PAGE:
Tuesday, February 26, 2008


A coworker lost her husband earlier this year. One of my students ran away last week. Another student filed a CPS report against his own father. A young girl was torn in half when her mother left her at the neighbor’s when her boyfriend didn’t want kids in his house. A friend recently wrote about living with a loved one who has cancer. He gave a glimpse of what life is like with this debilitating disease and the side effects of treatment. He told of the relentless pain and the unanswered prayers for healing. Then at small group, someone told me of a six year old boy who had gone missing earlier in the day just a few hundred feet from where we were meeting. When I returned home I looked the story up online. I was hoping they had found him. They found they boy’s hat and boot in the river. The rescue efforts were called off when it got dark. His body was found in the river Monday morning. I can’t imagine the depth of pain his family is experiencing.

As I drove home from small group and fervently prayed for the family of this missing little boy, one thought kept playing through my mind.

He’s faithful.

This reminder gave me incredible comfort. I have seen first hand the Lord’s faithfulness. When I was brokenhearted and so low I thought I’d never have hope again, when my mom was “diagnosed” with cancer, when my aunt was in a coma for weeks and we didn’t know if she would live, God was faithful. He didn’t erase my pain or make everything right in my life, but he was faithful to me.

God doesn’t spare us all suffering or protect us from all sorrow because, unfortunately, he never said he would. In fact, Jesus says just the opposite. He warns us to expect hard times. (Read Matthew 5) The assurance the Lord does give is that when we experience hurt, when our hearts are breaking, he’ll be with us. He declares he’ll never leave us. And in that he’s faithful.

So when I’m plagued by grief and sorrow, when despair and rejection claim my hope, when I’m physically ill because of the horrors in this life, I’ll cling not to the disillusionment that God will take away my pain, but to the promise that God is with me.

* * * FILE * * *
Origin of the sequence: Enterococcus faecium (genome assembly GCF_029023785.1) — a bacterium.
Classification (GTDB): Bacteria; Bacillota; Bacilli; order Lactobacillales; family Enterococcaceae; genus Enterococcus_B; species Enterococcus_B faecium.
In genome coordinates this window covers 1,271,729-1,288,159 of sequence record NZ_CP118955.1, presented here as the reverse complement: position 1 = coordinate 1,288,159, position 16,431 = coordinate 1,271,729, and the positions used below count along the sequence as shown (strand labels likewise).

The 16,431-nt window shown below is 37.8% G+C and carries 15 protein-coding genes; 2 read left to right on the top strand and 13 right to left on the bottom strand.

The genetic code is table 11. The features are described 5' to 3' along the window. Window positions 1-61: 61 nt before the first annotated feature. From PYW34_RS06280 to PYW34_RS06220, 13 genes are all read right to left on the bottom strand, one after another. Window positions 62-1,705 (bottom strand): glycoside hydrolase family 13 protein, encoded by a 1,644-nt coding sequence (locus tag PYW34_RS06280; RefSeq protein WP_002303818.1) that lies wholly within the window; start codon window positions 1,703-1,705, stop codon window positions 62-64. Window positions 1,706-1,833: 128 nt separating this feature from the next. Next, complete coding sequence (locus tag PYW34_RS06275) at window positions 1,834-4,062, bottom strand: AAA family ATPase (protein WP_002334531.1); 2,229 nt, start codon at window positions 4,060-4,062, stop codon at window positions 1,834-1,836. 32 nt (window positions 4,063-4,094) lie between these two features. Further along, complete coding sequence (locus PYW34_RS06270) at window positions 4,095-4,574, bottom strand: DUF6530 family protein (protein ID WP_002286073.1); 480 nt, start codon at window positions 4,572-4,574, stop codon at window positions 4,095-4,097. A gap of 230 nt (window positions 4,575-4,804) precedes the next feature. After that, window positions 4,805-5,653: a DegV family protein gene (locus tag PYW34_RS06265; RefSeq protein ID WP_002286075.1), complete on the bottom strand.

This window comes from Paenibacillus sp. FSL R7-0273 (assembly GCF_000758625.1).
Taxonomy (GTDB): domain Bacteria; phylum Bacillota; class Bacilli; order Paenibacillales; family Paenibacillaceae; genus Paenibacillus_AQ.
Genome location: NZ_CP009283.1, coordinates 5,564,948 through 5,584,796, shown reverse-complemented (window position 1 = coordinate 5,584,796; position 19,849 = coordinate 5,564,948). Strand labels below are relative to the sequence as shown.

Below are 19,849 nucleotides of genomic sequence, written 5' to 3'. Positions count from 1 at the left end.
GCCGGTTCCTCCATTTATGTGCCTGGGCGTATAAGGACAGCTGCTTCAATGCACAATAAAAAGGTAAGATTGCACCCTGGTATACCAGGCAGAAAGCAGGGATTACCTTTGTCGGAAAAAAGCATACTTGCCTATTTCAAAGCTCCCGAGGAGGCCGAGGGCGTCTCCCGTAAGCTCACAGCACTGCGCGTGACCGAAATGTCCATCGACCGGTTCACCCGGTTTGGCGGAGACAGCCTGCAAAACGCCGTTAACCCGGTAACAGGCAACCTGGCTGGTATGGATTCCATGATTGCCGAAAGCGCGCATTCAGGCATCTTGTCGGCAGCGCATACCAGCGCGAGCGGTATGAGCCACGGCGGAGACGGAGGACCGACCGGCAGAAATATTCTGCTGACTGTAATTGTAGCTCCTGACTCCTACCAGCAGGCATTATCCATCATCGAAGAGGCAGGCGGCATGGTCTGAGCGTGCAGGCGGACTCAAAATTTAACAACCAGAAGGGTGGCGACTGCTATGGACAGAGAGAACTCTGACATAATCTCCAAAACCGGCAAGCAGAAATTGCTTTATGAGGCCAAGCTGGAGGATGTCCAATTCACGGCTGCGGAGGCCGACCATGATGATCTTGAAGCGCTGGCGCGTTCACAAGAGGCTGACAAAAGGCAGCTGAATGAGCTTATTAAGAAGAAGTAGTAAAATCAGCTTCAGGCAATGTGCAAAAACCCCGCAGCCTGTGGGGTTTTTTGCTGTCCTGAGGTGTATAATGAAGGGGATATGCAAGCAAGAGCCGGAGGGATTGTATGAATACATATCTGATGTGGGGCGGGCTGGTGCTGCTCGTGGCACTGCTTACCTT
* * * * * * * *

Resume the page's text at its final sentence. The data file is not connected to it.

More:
“Be strong and courageous. Do not be afraid or terrified because of them, for the LORD your God goes with you; he will never leave you nor forsake you.”
Deuteronomy 31:6

“When you pass through the waters, I will be with you; and when you pass through the rivers, they will not sweep over you. When you walk through the fire, you will not be burned; the flames will not set you ablaze. For I am the LORD, your God, the Holy One of Israel, your Savior…”
Isaiah 43:2, 3

Tuesday, February 19, 2008

Guarding My Heart

As a young Christian, I was told to guard my heart. No one told me what that meant or how to go about it; I was just expected to do it. I naively assumed that guarding my heart equated to protecting myself from the opposite sex. The obvious way to protect myself from the pain a boy could cause was to avoid them altogether. And I succeeded for many years at doing just that.

Then I met a boy who said nice things and made me feel special. All attempts to guard my heart went right out the window. I foolishly placed my tender heart in the hands of this boy who did not cherish or help me guard it. He crushed my poor little heart. Tore it apart piece by piece. Shattered it. I was devastated.

After I picked up the pieces of my heart and attempted to fit them back together, I found myself asking, “How do I guard my heart?” I didn’t find any answers to my question, so I went back to avoiding men.

Recently I’ve decided that avoiding the opposite sex is no longer desirable. I’d like to become good friends with the single men in my life—one in particular. (I’m already pretty good at being friends with the married males in my life.) Guarding my heart has to be different than putting up walls between myself and someone who has the potential to hurt me. If I lived like that, I wouldn’t have any friends. And I certainly wouldn’t ever find myself in a more-than-friends relationship.

So now that I’d like to forge a friendship with this particular male, I find myself questioning the mandate to guard my heart. Maybe the reason to guard my heart is not to simply protect myself from getting hurt. Perhaps guarding my heart means reigning in my occasionally wild emotions and curbing my overactive imagination. Undoubtedly I’m to guard my heart from being filled with desires for something other than God’s will.

This week when my mind wanders to the very godly and good looking man he’s placed in my life, instead of wondering what life would look like if we were married, I’ll take the high road. I’ll ask the Lord to take my fleshly desires and replace them with the desires of his heart. And in doing so, I’ll protect my own heart from leading me down a path of sin and pain.

“Above all else, guard your heart, for it is the wellspring of life.”
Proverbs 4:23

“Delight yourself in the Lord and he will give you the desires of your heart.”
Psalm 37:4